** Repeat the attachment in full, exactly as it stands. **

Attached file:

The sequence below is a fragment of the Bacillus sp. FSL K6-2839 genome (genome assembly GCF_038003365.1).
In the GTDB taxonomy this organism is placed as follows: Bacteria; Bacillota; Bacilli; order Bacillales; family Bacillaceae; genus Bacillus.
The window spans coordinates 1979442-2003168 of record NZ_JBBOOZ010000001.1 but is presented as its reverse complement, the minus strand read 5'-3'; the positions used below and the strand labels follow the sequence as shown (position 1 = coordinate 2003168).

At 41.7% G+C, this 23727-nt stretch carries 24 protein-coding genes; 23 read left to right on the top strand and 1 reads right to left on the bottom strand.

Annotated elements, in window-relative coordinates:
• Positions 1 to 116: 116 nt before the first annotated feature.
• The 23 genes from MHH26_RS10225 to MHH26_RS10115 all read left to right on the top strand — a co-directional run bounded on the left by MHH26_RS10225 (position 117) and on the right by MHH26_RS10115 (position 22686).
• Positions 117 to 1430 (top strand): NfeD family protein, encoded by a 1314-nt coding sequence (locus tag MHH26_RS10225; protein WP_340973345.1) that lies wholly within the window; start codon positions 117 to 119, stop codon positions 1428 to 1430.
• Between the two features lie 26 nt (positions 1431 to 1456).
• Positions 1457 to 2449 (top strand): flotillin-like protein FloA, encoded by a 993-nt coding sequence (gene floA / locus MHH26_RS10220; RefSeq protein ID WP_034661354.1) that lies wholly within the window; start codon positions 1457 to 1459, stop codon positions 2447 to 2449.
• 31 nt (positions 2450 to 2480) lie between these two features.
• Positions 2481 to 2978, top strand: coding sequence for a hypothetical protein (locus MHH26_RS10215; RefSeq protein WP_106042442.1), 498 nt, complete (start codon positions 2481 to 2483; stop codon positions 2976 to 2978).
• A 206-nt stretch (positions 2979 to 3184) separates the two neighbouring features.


The sequence below is a fragment of the Bacillus sp. FSL K6-2839 genome (genome assembly GCF_038003365.1).
In the GTDB taxonomy this organism is placed as follows: Bacteria; Bacillota; Bacilli; order Bacillales; family Bacillaceae; genus Bacillus.
The window spans coordinates 1979442-2003168 of record NZ_JBBOOZ010000001.1 but is presented as its reverse complement, the minus strand read 5'-3'; the positions used below and the strand labels follow the sequence as shown (position 1 = coordinate 2003168).

At 41.7% G+C, this 23727-nt stretch carries 24 protein-coding genes; 23 read left to right on the top strand and 1 reads right to left on the bottom strand.

Annotated elements, in window-relative coordinates:
• Positions 1 to 116: 116 nt before the first annotated feature.
• The 23 genes from MHH26_RS10225 to MHH26_RS10115 all read left to right on the top strand — a co-directional run bounded on the left by MHH26_RS10225 (position 117) and on the right by MHH26_RS10115 (position 22686).
• Positions 117 to 1430 (top strand): NfeD family protein, encoded by a 1314-nt coding sequence (locus tag MHH26_RS10225; protein WP_340973345.1) that lies wholly within the window; start codon positions 117 to 119, stop codon positions 1428 to 1430.
• Between the two features lie 26 nt (positions 1431 to 1456).
• Positions 1457 to 2449 (top strand): flotillin-like protein FloA, encoded by a 993-nt coding sequence (gene floA / locus MHH26_RS10220; RefSeq protein ID WP_034661354.1) that lies wholly within the window; start codon positions 1457 to 1459, stop codon positions 2447 to 2449.
• 31 nt (positions 2450 to 2480) lie between these two features.
• Positions 2481 to 2978, top strand: coding sequence for a hypothetical protein (locus MHH26_RS10215; RefSeq protein WP_106042442.1), 498 nt, complete (start codon positions 2481 to 2483; stop codon positions 2976 to 2978).
• A 206-nt stretch (positions 2979 to 3184) separates the two neighbouring features.